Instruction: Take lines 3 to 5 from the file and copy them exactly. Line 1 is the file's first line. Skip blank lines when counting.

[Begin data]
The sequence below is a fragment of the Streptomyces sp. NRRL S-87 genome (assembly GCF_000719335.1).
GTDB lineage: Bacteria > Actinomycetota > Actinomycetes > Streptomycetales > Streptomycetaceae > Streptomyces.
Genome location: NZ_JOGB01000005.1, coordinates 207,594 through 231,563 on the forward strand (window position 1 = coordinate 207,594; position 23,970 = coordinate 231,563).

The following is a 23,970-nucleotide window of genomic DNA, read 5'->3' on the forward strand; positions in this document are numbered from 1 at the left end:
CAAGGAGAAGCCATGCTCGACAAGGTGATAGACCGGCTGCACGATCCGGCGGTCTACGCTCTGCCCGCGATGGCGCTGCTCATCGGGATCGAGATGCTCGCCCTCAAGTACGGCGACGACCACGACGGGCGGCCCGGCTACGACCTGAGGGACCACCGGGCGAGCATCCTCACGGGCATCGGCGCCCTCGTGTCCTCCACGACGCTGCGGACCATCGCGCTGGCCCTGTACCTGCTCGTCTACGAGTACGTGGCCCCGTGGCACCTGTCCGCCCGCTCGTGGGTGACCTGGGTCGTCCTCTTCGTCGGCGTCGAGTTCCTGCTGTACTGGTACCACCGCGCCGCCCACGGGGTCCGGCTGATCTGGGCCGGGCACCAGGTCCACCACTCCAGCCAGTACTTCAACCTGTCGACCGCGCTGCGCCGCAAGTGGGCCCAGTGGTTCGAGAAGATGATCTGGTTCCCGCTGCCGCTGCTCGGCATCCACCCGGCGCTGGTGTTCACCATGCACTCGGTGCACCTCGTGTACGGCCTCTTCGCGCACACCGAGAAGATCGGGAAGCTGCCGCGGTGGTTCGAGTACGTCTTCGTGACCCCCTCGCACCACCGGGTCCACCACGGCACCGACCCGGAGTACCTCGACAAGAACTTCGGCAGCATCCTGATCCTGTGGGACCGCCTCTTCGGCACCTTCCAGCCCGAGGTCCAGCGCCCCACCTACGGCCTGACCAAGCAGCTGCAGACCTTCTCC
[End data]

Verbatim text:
Genome location: NZ_JOGB01000005.1, coordinates 207,594 through 231,563 on the forward strand (window position 1 = coordinate 207,594; position 23,970 = coordinate 231,563).

The following is a 23,970-nucleotide window of genomic DNA, read 5'->3' on the forward strand; positions in this document are numbered from 1 at the left end:
CAAGGAGAAGCCATGCTCGACAAGGTGATAGACCGGCTGCACGATCCGGCGGTCTACGCTCTGCCCGCGATGGCGCTGCTCATCGGGATCGAGATGCTCGCCCTCAAGTACGGCGACGACCACGACGGGCGGCCCGGCTACGACCTGAGGGACCACCGGGCGAGCATCCTCACGGGCATCGGCGCCCTCGTGTCCTCCACGACGCTGCGGACCATCGCGCTGGCCCTGTACCTGCTCGTCTACGAGTACGTGGCCCCGTGGCACCTGTCCGCCCGCTCGTGGGTGACCTGGGTCGTCCTCTTCGTCGGCGTCGAGTTCCTGCTGTACTGGTACCACCGCGCCGCCCACGGGGTCCGGCTGATCTGGGCCGGGCACCAGGTCCACCACTCCAGCCAGTACTTCAACCTGTCGACCGCGCTGCGCCGCAAGTGGGCCCAGTGGTTCGAGAAGATGATCTGGTTCCCGCTGCCGCTGCTCGGCATCCACCCGGCGCTGGTGTTCACCATGCACTCGGTGCACCTCGTGTACGGCCTCTTCGCGCACACCGAGAAGATCGGGAAGCTGCCGCGGTGGTTCGAGTACGTCTTCGTGACCCCCTCGCACCACCGGGTCCACCACGGCACCGACCCGGAGTACCTCGACAAGAACTTCGGCAGCATCCTGATCCTGTGGGACCGCCTCTTCGGCACCTTCCAGCCCGAGGTCCAGCGCCCCACCTACGGCCTGACCAAGCAGCTGCAGACCTTCTCC